Back Yard Birds

American Goldfinch by @megan.s.bonham

The last few years have been an emotional roller coaster for me from a climate perspective and I’m sure the wild animals of the PNW feel the same.  We have had fires, heat domes and ice storms.  While I sat inside drinking Manhattans and shopping for doomsday kits, I also wondered what else I could be doing to help them survive our depressing impact on this earth. During the heat dome, I left out ice water for the panting (!!!) birds.  I decided a good place to start is my backyard birds.

Audubon estimates that almost 2/3 of North American birds are at risk due to climate change.    After the ice storm, I worried about the return of the hummingbirds.  Hummingbirds are unable to generate heat and are dependent on the sun to warm their bodies. Some hummingbirds migrate to warmer climates, especially if it is a better food source. For those sticking around in the PNW, I’ll provide these cozy little nests.

Recently I was on Etsy looking for all the things that could make my yard more hospitable to birds, and I discovered these hanging hummingbird beds which are so goddamn cute.  Hummingbirds only sleep in short intervals, never deep sleep. The process is called Torpor.  While in torpor their metabolism and body temperature are reduced allowing the hummingbirds to conserve energy. It also allows hummingbirds to survive the night without having to eat which is also helpful during periods of food scarcity. So having a safe place to get away is critical.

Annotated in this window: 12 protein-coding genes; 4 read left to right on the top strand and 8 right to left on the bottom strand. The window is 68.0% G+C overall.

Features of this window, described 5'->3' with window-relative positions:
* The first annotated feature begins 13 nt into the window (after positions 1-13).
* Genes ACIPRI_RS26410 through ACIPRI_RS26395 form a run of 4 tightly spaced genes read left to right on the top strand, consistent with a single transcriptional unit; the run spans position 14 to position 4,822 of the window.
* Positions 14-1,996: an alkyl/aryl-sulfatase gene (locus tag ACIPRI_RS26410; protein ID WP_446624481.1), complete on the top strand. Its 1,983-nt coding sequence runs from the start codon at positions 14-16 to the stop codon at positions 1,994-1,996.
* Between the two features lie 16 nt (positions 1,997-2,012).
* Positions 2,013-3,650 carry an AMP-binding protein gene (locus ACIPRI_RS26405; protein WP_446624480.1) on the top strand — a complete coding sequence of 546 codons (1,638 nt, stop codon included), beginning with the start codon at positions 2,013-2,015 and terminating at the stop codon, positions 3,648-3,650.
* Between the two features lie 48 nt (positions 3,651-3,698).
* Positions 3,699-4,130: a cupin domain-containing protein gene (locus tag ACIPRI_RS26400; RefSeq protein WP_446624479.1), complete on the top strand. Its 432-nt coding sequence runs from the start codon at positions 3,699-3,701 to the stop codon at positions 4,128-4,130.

Humming Birds Nests

Hummingbirds don’t eat seed like other birds.  They eat nectar from flowers and insects, so they appreciate having hummingbird feeders filled when flowers are dormant.  As with all bird feeders, keep them clean so they don’t grow mold.

Making Hummingbird food is easy. Mix one part sugar with four parts water until sugar dissolves. That’s it.

Here are some clever Humming bird feeders and a swing because it is very cute.


I also found these charming birdseed feeders, for the other backyard birds, which would be a great hostess gift.